Meet the Midwife: Dean Michelle “Shelli” Collins
Michelle “Shelli” Collins spends her weekends “catching babies.” A certified nurse-midwife and Dean of the College of Nursing and Health at Loyola University New Orleans, she is both an academic and a practitioner. She maintains her licensure and expertise, while staying attuned to technological and medical advances, by working weekends delivering babies for Ochsner Health System at Ochsner Baptist.
“Maintaining my clinical practice as an advanced practice nurse (certified nurse-midwife) makes me a better leader, mentor and professor,” said Collins. “Being able to work with patients regularly in the hospital keeps me grounded and attuned to industry needs as well as better informed to strategize about future programs. It helps me stay current and credible with our students.”
Dean Collins, a certified nurse-midwife who oversees the nursing, counseling, and ministry departments at Loyola New Orleans, this fall welcomes the first cohort of traditional undergraduate nursing students on campus. Nearly 50 first-year students have joined Loyola this semester. Launched during the COVID-19 pandemic, the four-year pre-licensure Bachelor of Nursing program is rooted in ethical decision making, a liberal arts education and the Jesuit ideal of cura personalis, care and education of the whole person – mind, body and spirit.
Created in partnership with Ochsner Health Care System, the new program addresses the ongoing nursing shortage and will help to fill a dire and rapidly growing need for healthcare workers in both the region and nation and provides guaranteed clinical placements within the Ochsner System, helping to ensure that future nurses fulfill their nursing student clinical hour requirements, and are able to graduate and begin their careers on time.
“One of the hurdles for nursing students is often clinical placement, particularly for the necessary hospital clinical rotations. Often, there are not enough clinical site placement opportunities to meet demand and students face long wait times that interfere with their student careers and aspirations. With this collaboration between Loyola and Ochnser, we have removed that barrier,” Collins said. “Partnering with Ochsner gives Loyola nursing students an opportunity to be educated and practice in world-class medical facilities where they will work closely with some of the nation’s finest healthcare practitioners and receive consistent supervision, emerging as practice-ready nurses.”
Dean Collins also oversees Loyola’s award-winning online graduate nursing programs, which span from nurse administrator to family nurse practitioner specialty tracks, rising to the doctoral level, and are ranked among the nation’s Top 50 by US News and World Report. Loyola nursing alumni can be found in hospitals and medical clinics around the nation, whether serving as primary care providers in rural environments or helping patients to receive critical emergency care during the pandemic.
Collins is expanding opportunities for Loyola nursing students at all levels to work in rural communities, with primary goals of keeping healthcare students working in their home communities. A major grant from the Blue Cross Blue Shield Foundation of Louisiana places Loyola nursing students in health provider shortage areas in Terrebonne, Lafourche, and Calcasieu parishes (healthcare shortage areas) and her team is diligently working to find more clinical sites and preceptors for the grant to support.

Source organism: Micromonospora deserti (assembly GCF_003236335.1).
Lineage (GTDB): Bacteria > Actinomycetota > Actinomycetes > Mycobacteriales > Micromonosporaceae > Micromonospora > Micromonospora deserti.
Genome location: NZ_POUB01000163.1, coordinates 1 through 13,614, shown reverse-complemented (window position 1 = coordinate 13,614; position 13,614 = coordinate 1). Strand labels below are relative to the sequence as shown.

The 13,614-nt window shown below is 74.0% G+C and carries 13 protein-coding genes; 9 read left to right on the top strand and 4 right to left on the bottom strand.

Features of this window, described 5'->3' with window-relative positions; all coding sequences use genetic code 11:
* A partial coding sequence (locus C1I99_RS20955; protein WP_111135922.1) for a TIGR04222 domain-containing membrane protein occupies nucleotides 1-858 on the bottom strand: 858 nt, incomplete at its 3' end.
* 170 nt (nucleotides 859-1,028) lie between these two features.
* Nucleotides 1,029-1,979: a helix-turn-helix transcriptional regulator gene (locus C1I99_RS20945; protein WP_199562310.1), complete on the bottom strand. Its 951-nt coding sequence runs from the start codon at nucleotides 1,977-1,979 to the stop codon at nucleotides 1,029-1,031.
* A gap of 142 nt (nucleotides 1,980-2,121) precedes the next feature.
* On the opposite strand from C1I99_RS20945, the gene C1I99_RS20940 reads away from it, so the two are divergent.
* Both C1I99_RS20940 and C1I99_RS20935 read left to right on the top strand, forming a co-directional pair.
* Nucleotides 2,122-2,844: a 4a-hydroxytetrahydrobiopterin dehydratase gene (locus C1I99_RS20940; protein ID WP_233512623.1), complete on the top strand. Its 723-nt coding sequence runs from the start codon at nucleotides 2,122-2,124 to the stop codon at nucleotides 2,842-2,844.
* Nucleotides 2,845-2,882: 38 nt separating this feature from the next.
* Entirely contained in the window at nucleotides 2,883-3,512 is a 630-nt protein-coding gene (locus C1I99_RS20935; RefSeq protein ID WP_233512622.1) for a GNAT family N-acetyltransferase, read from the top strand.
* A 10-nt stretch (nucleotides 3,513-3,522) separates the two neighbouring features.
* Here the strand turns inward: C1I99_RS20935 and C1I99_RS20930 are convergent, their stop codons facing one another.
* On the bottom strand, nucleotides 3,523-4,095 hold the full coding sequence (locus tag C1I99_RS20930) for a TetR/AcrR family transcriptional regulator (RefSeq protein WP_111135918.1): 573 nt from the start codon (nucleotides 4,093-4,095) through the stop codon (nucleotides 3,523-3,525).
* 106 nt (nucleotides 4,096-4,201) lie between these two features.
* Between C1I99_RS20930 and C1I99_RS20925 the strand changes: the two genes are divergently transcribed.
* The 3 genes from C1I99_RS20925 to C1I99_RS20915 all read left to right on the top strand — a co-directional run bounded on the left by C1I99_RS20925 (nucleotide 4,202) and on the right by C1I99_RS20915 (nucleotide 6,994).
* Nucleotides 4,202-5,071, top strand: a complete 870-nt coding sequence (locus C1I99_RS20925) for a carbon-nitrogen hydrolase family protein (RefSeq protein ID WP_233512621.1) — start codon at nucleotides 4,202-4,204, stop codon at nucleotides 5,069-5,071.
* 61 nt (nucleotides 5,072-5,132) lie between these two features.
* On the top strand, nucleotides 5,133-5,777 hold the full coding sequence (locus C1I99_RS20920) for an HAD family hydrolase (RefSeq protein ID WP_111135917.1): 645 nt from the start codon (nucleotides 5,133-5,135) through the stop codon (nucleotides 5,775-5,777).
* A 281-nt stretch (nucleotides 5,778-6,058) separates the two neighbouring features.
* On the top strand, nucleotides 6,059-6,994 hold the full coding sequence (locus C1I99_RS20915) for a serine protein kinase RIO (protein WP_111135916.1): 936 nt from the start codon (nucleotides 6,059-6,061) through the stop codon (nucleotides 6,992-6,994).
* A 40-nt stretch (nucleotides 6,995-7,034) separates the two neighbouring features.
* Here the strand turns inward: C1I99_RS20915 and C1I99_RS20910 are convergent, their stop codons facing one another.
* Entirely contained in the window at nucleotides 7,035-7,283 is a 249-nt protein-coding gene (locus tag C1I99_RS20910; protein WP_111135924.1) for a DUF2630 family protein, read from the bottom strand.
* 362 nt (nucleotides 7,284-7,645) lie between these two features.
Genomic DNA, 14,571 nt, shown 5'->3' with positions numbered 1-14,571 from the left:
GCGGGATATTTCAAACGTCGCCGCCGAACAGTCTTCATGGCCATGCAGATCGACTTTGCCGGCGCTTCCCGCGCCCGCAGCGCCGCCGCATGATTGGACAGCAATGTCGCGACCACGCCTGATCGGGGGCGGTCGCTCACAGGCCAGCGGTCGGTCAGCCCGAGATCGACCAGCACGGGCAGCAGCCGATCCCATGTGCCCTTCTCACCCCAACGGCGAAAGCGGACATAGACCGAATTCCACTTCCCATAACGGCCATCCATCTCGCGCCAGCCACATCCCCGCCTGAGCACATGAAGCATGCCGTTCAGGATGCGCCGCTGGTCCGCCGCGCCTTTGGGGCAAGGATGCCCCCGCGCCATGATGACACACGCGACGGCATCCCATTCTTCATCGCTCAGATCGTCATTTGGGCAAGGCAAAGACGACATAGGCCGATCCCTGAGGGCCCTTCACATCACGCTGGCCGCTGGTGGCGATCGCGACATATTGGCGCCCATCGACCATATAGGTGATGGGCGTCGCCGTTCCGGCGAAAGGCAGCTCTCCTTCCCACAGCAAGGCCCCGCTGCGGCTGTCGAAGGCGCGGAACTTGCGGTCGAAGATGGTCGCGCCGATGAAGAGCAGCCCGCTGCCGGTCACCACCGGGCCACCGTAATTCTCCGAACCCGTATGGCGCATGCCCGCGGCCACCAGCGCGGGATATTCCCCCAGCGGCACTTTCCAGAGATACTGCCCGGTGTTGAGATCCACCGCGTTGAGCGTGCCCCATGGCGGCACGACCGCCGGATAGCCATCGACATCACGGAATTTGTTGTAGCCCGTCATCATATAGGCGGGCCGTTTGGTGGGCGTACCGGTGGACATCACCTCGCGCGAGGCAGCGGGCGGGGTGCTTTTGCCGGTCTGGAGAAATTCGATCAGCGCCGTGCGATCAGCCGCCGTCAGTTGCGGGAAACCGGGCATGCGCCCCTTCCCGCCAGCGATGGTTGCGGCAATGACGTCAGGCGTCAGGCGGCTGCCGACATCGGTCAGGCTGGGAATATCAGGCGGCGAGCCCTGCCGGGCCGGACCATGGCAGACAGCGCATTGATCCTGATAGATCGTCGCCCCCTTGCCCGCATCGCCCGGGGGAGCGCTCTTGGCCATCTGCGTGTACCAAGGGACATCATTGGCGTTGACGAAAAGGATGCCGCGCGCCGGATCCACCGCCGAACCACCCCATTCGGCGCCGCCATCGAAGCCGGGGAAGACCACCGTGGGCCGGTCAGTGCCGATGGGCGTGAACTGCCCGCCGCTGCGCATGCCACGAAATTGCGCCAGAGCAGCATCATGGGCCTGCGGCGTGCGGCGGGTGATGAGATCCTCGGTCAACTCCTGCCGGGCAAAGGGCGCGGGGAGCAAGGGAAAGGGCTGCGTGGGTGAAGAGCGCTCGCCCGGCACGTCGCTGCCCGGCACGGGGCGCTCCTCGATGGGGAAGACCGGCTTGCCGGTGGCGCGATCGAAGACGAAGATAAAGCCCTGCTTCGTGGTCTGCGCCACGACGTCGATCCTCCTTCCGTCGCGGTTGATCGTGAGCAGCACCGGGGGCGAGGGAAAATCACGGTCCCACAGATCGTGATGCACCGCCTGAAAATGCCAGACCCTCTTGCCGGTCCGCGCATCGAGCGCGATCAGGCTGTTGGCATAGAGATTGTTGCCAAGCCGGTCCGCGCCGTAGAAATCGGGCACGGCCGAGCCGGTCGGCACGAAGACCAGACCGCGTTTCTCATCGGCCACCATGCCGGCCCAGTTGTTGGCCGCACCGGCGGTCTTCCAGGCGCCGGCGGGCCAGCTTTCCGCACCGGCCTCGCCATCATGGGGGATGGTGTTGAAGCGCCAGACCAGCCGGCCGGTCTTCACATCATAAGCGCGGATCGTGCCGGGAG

Collins has served as a media consultant for the American College of Nurse-Midwives, addressing issues from breast cancer screening to the use of nitrous oxide to ease labor pains. Recently, she has addressed issues including the regional and nationwide nursing shortage, racial disparities in healthcare delivery, maternal and child health, and compassion fatigue burnout.
She also writes a blog for National Public Radio (NPR) on PBS’ Call the Midwife. Invited by the popular British show’s Public Broadcasting Affiliate during season 1 to participate as a “modern midwife blogger” she pens 500 words a week, reflecting on the episodes and drawing connections for audiences. It’s a hobby she has enjoyed for the last nine seasons – making the marquis along with one of the most popular shows in Great Britain and America. In celebration of the show's tenth season, she was interviewed by the show's producers who will air that interview in October or November.
As Dean of the College of Nursing and Health, Collins has the unique opportunity of overseeing not only the Nursing, but the Counseling, and Loyola Institute of Ministry programs as well. Facilitating collaboration between and among these three distinct units helps the College of Nursing and Health truly teach with an eye to the mission of “health in mind, body, and spirit”. Forging community partnerships is crucial to the mission of the College, with recent community grants obtained to help with pregnant clients of New Orleans Covenant House, as well as to outfit a play center at Covenant House with trauma informed toys for the resident’s children.
In the works are things like the addition of several advanced practice nursing specialty tracks, summer nursing boot camps to introduce middle and high school students to the nursing profession, dual enrollment opportunities with area high schools, and campus brown bags on health related topics for all existing Loyola students.
“The College of Nursing and Health at Loyola is poised to be a premier provider of undergraduate and graduate nursing not only in the New Orleans area, but in the state of Louisiana” Collins said. “Via the forging of strategic partnerships, like those with Ochsner Health System and Blue Cross Blue Shield Foundation of Louisiana, we will make an indelible positive impression on the health status of Louisiana’s citizens, while doing our part to lessen the severity of the nursing shortage.”